As a social work pioneer, Florence Kelley is most remembered for advocating the rights of working women and children; however one must not overlook her important role in campaigning for racial equality. W. E. B. DuBois declared in his eulogy to Florence Kelley that “save for Jane Addams, there is not another social worker in the United States who has had either her insight or her daring, so far as the American Negro is concerned” (Athey, 1971; DuBois, 1932). Kelley’s quest for equality led her to join the Board of Directors of the NAACP. Kelley played an active role in several committees, including the Nominations Committee, The Budget, Federal Aid to Education, Anti-Lynching, and the Inequal Expenditure of School Funds Committee (Athey, 1971, p.250). Kelley spent years examining new social welfare legislation looking to blow-the-whistle on any intended or potential discrimination. Kelley used her influence to support NAACP attempts to be recognized at charities and social work conferences. “Recognizing the Negro (is) fully as important, if not more important, to social progress and welfare than the immigrant, she demanded that Negroes be represented and their problems be discussed by social welfare organizations…” (Athey, 1971; Kelley, 1914).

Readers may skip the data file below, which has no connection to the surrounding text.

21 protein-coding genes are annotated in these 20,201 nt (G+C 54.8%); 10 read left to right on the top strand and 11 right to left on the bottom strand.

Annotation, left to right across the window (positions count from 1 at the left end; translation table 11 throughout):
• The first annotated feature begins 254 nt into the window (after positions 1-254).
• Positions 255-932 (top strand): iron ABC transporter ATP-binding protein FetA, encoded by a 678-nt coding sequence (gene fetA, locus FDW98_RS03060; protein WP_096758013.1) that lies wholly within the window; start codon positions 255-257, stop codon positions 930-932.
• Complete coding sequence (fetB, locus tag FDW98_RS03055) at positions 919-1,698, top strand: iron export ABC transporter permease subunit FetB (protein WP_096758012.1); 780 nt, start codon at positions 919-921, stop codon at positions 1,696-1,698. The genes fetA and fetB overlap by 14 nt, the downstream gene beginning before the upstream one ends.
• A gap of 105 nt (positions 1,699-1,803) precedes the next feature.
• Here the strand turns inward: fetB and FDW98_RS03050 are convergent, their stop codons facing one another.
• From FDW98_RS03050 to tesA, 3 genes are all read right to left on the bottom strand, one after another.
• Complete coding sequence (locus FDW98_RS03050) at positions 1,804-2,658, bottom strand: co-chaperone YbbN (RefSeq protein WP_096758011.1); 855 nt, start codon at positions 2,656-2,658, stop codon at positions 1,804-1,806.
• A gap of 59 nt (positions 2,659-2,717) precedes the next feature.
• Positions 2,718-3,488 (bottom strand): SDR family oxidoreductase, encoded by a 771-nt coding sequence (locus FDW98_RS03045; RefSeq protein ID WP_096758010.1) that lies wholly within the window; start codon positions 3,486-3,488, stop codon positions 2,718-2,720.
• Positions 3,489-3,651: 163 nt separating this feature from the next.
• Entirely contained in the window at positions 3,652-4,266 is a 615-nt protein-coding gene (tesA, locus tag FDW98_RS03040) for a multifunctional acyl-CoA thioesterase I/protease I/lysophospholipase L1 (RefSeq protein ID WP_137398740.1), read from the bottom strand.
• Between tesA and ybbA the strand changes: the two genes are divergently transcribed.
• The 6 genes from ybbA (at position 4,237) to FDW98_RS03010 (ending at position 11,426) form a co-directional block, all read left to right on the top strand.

Perhaps Florence Kelley’s quest for social equality is most evident today as a result of her crusade to improve education for all children, regardless of race or sex. Kelley proposed the Federal Government make education a priority. With the newly founded department of education and welfare, Kelley identified the need of a Secretary to monitor the use of federal funds. Kelley argued that the Secretary have the power to withhold funds from states that were discovered perpetuating discrimination and segregation in their schools (Athey, 1971, p.253). Far ahead of her time, Kelley’s ideas regarding racial equality helped provide a foundation for later civil rights leaders.